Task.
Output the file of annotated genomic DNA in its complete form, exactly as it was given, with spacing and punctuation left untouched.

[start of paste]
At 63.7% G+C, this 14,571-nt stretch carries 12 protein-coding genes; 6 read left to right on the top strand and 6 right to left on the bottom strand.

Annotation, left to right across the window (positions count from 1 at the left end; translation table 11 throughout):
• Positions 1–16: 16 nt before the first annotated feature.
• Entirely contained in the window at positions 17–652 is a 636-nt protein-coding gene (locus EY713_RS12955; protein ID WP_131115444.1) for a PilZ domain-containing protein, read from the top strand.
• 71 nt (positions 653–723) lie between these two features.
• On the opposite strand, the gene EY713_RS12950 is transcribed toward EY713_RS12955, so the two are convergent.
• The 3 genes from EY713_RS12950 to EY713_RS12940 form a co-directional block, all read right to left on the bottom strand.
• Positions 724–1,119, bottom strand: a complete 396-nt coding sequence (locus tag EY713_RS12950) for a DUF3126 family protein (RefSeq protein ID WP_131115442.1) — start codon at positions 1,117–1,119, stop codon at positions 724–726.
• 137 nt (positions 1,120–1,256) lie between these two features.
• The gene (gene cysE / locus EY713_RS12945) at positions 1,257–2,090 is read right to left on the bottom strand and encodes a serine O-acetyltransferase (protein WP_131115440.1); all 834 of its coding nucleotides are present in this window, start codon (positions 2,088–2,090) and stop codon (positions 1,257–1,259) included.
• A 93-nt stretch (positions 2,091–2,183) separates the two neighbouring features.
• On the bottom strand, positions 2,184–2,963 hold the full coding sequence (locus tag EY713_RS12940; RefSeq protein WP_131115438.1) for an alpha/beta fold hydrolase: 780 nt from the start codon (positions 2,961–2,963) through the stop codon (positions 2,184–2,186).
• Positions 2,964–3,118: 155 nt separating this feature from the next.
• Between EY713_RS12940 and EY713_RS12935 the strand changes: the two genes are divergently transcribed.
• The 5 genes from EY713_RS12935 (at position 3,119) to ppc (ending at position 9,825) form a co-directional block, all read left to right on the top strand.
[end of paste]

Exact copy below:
At 63.7% G+C, this 14,571-nt stretch carries 12 protein-coding genes; 6 read left to right on the top strand and 6 right to left on the bottom strand.

Annotation, left to right across the window (positions count from 1 at the left end; translation table 11 throughout):
• Positions 1–16: 16 nt before the first annotated feature.
• Entirely contained in the window at positions 17–652 is a 636-nt protein-coding gene (locus EY713_RS12955; protein ID WP_131115444.1) for a PilZ domain-containing protein, read from the top strand.
• 71 nt (positions 653–723) lie between these two features.
• On the opposite strand, the gene EY713_RS12950 is transcribed toward EY713_RS12955, so the two are convergent.
• The 3 genes from EY713_RS12950 to EY713_RS12940 form a co-directional block, all read right to left on the bottom strand.
• Positions 724–1,119, bottom strand: a complete 396-nt coding sequence (locus tag EY713_RS12950) for a DUF3126 family protein (RefSeq protein ID WP_131115442.1) — start codon at positions 1,117–1,119, stop codon at positions 724–726.
• 137 nt (positions 1,120–1,256) lie between these two features.
• The gene (gene cysE / locus EY713_RS12945) at positions 1,257–2,090 is read right to left on the bottom strand and encodes a serine O-acetyltransferase (protein WP_131115440.1); all 834 of its coding nucleotides are present in this window, start codon (positions 2,088–2,090) and stop codon (positions 1,257–1,259) included.
• A 93-nt stretch (positions 2,091–2,183) separates the two neighbouring features.
• On the bottom strand, positions 2,184–2,963 hold the full coding sequence (locus tag EY713_RS12940; RefSeq protein WP_131115438.1) for an alpha/beta fold hydrolase: 780 nt from the start codon (positions 2,961–2,963) through the stop codon (positions 2,184–2,186).
• Positions 2,964–3,118: 155 nt separating this feature from the next.
• Between EY713_RS12940 and EY713_RS12935 the strand changes: the two genes are divergently transcribed.
• The 5 genes from EY713_RS12935 (at position 3,119) to ppc (ending at position 9,825) form a co-directional block, all read left to right on the top strand.